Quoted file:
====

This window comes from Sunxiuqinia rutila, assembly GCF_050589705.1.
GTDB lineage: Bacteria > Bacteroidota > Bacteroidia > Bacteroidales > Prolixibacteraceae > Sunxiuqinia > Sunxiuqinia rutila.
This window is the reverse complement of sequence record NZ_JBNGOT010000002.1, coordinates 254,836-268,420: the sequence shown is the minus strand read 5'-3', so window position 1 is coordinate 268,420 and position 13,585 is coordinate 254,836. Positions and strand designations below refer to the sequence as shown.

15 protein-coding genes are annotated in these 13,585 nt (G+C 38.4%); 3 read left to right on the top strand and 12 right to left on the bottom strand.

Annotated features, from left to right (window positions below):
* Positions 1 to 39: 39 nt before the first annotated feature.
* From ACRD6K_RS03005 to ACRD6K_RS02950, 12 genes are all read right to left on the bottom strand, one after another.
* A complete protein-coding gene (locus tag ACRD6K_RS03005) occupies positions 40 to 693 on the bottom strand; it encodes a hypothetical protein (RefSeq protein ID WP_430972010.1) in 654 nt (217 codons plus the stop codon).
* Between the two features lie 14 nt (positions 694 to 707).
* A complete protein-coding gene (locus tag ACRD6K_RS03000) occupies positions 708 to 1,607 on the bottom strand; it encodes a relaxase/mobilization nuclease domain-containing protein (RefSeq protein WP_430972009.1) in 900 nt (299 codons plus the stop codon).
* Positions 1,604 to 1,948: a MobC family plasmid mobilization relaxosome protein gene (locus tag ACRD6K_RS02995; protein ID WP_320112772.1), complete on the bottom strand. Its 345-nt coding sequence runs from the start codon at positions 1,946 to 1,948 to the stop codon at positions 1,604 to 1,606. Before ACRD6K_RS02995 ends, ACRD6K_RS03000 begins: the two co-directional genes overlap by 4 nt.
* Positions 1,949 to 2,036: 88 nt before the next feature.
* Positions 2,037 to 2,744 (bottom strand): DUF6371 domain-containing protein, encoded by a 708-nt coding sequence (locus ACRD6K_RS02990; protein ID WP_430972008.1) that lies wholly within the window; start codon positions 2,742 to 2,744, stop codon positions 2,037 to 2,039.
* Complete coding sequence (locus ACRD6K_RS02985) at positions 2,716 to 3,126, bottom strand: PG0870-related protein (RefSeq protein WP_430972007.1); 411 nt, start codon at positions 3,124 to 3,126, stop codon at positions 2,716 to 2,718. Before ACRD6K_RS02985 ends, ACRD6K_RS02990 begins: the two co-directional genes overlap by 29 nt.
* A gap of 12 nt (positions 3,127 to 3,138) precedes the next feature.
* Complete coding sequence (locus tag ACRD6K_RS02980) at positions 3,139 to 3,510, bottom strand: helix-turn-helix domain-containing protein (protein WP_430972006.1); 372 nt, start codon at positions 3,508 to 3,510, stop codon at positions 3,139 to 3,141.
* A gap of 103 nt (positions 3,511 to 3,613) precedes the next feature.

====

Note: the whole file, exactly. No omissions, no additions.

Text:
This window comes from Sunxiuqinia rutila, assembly GCF_050589705.1.
GTDB lineage: Bacteria > Bacteroidota > Bacteroidia > Bacteroidales > Prolixibacteraceae > Sunxiuqinia > Sunxiuqinia rutila.
This window is the reverse complement of sequence record NZ_JBNGOT010000002.1, coordinates 254,836-268,420: the sequence shown is the minus strand read 5'-3', so window position 1 is coordinate 268,420 and position 13,585 is coordinate 254,836. Positions and strand designations below refer to the sequence as shown.

15 protein-coding genes are annotated in these 13,585 nt (G+C 38.4%); 3 read left to right on the top strand and 12 right to left on the bottom strand.

Annotated features, from left to right (window positions below):
* Positions 1 to 39: 39 nt before the first annotated feature.
* From ACRD6K_RS03005 to ACRD6K_RS02950, 12 genes are all read right to left on the bottom strand, one after another.
* A complete protein-coding gene (locus tag ACRD6K_RS03005) occupies positions 40 to 693 on the bottom strand; it encodes a hypothetical protein (RefSeq protein ID WP_430972010.1) in 654 nt (217 codons plus the stop codon).
* Between the two features lie 14 nt (positions 694 to 707).
* A complete protein-coding gene (locus tag ACRD6K_RS03000) occupies positions 708 to 1,607 on the bottom strand; it encodes a relaxase/mobilization nuclease domain-containing protein (RefSeq protein WP_430972009.1) in 900 nt (299 codons plus the stop codon).
* Positions 1,604 to 1,948: a MobC family plasmid mobilization relaxosome protein gene (locus tag ACRD6K_RS02995; protein ID WP_320112772.1), complete on the bottom strand. Its 345-nt coding sequence runs from the start codon at positions 1,946 to 1,948 to the stop codon at positions 1,604 to 1,606. Before ACRD6K_RS02995 ends, ACRD6K_RS03000 begins: the two co-directional genes overlap by 4 nt.
* Positions 1,949 to 2,036: 88 nt before the next feature.
* Positions 2,037 to 2,744 (bottom strand): DUF6371 domain-containing protein, encoded by a 708-nt coding sequence (locus ACRD6K_RS02990; protein ID WP_430972008.1) that lies wholly within the window; start codon positions 2,742 to 2,744, stop codon positions 2,037 to 2,039.
* Complete coding sequence (locus ACRD6K_RS02985) at positions 2,716 to 3,126, bottom strand: PG0870-related protein (RefSeq protein WP_430972007.1); 411 nt, start codon at positions 3,124 to 3,126, stop codon at positions 2,716 to 2,718. Before ACRD6K_RS02985 ends, ACRD6K_RS02990 begins: the two co-directional genes overlap by 29 nt.
* A gap of 12 nt (positions 3,127 to 3,138) precedes the next feature.
* Complete coding sequence (locus tag ACRD6K_RS02980) at positions 3,139 to 3,510, bottom strand: helix-turn-helix domain-containing protein (protein WP_430972006.1); 372 nt, start codon at positions 3,508 to 3,510, stop codon at positions 3,139 to 3,141.
* A gap of 103 nt (positions 3,511 to 3,613) precedes the next feature.